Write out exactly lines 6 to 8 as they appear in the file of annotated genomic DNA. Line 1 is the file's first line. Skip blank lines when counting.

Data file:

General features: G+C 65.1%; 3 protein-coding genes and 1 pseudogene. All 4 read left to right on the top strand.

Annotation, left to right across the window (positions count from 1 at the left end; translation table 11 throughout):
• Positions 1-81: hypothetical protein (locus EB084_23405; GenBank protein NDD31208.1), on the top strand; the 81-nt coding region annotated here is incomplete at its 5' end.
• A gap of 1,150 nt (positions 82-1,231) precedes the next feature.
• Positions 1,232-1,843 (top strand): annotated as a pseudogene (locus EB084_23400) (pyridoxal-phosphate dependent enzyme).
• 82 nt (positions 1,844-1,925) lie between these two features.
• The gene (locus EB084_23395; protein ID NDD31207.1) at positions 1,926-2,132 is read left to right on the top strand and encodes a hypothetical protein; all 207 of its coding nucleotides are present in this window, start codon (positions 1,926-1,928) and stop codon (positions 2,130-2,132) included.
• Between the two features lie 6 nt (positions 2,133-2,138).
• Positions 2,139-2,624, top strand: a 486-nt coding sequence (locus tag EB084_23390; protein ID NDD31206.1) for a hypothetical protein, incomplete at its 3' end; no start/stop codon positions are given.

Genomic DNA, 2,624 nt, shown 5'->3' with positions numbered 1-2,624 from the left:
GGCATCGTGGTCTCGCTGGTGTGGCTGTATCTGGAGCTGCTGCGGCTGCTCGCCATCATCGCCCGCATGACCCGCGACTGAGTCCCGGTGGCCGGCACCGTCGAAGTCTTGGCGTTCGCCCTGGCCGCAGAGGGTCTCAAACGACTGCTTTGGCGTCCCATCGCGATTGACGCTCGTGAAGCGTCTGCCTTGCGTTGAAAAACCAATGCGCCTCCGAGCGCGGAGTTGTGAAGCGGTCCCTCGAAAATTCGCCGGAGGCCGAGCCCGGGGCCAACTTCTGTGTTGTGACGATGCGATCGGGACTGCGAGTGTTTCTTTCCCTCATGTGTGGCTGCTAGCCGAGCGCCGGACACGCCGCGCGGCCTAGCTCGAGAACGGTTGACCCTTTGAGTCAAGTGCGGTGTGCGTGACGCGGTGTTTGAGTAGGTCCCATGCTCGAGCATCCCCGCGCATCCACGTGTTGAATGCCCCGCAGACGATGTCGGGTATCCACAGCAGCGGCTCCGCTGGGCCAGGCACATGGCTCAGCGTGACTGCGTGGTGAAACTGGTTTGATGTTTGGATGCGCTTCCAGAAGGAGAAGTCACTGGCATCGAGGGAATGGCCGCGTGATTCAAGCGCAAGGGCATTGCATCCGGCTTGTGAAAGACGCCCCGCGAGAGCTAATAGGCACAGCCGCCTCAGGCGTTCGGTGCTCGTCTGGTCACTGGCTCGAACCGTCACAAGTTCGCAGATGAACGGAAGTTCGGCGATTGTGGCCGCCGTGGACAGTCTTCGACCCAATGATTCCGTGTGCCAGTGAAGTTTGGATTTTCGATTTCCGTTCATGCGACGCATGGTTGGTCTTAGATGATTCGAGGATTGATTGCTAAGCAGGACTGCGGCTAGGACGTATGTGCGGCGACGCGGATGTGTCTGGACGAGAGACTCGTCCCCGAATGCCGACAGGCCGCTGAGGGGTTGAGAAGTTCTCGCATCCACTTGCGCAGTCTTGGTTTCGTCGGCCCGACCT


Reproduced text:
• 82 nt (positions 1,844-1,925) lie between these two features.
• The gene (locus EB084_23395; protein ID NDD31207.1) at positions 1,926-2,132 is read left to right on the top strand and encodes a hypothetical protein; all 207 of its coding nucleotides are present in this window, start codon (positions 1,926-1,928) and stop codon (positions 2,130-2,132) included.
• Between the two features lie 6 nt (positions 2,133-2,138).